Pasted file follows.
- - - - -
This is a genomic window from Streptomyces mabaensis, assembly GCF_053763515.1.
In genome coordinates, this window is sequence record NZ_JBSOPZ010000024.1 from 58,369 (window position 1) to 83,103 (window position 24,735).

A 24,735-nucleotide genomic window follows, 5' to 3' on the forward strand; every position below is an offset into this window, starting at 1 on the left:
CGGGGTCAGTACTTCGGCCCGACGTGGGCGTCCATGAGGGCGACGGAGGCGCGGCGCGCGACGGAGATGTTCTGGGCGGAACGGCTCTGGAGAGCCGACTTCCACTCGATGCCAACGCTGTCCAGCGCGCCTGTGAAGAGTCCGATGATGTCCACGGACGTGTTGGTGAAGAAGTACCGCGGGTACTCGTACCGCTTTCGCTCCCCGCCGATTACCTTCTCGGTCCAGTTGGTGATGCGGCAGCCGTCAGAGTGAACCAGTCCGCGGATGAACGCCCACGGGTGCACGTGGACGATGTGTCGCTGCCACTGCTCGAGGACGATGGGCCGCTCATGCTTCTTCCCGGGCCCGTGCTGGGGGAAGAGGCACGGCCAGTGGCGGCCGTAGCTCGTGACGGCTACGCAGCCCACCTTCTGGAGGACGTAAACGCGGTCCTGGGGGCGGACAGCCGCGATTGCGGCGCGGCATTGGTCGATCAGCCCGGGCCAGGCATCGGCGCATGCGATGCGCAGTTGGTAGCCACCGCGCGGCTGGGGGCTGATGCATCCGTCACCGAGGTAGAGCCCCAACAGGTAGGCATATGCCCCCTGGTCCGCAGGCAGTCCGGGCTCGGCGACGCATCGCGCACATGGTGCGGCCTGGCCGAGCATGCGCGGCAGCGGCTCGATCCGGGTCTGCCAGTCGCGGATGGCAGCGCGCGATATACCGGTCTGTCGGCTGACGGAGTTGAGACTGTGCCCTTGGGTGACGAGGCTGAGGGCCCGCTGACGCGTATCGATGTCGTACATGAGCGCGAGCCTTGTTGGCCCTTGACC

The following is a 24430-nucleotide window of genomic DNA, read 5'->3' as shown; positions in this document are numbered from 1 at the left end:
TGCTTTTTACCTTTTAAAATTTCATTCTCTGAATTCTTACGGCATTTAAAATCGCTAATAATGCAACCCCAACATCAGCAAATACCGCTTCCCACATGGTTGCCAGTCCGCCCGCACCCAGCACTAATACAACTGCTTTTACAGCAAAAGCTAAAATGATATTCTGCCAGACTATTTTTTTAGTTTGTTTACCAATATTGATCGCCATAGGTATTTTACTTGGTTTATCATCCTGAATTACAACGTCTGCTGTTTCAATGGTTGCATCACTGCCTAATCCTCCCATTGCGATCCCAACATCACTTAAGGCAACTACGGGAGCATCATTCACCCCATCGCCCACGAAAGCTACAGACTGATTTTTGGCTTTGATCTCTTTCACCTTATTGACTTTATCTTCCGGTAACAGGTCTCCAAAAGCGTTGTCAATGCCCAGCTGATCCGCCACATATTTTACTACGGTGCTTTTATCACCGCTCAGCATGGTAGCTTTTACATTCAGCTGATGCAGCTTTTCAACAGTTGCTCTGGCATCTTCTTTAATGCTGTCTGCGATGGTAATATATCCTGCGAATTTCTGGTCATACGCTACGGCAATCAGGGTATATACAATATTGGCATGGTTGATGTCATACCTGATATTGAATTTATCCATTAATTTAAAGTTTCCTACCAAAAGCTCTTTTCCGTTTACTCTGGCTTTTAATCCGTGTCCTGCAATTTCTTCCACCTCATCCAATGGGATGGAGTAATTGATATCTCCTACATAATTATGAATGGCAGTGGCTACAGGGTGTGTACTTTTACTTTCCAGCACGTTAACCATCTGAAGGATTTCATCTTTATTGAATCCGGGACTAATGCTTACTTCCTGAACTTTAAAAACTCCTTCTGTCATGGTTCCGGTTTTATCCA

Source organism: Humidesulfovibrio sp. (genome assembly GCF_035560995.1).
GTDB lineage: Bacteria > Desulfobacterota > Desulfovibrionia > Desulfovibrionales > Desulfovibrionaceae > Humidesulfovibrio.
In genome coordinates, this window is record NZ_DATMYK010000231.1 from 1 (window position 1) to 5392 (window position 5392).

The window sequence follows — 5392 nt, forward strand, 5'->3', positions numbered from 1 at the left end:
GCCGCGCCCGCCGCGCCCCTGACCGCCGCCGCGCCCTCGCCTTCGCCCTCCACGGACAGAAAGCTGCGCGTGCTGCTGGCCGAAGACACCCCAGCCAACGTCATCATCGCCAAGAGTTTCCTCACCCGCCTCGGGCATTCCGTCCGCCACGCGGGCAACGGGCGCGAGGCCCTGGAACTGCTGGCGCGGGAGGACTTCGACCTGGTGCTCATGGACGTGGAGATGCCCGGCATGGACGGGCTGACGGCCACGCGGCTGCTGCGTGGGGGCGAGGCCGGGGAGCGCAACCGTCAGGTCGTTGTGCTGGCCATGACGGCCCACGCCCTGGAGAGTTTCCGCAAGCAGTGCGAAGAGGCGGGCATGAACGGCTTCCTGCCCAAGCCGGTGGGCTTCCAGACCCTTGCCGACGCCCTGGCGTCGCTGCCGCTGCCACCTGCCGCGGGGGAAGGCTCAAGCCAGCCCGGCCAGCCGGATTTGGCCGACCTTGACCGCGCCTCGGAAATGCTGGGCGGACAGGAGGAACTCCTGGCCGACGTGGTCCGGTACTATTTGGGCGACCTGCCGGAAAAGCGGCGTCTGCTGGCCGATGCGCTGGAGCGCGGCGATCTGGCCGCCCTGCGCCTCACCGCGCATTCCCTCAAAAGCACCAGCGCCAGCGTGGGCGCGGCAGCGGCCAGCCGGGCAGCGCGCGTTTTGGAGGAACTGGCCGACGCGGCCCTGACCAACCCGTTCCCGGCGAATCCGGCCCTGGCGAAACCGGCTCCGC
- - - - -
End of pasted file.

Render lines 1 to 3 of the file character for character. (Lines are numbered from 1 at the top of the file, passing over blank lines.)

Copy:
This is a genomic window from Streptomyces mabaensis, assembly GCF_053763515.1.
In genome coordinates, this window is sequence record NZ_JBSOPZ010000024.1 from 58,369 (window position 1) to 83,103 (window position 24,735).

A 24,735-nucleotide genomic window follows, 5' to 3' on the forward strand; every position below is an offset into this window, starting at 1 on the left: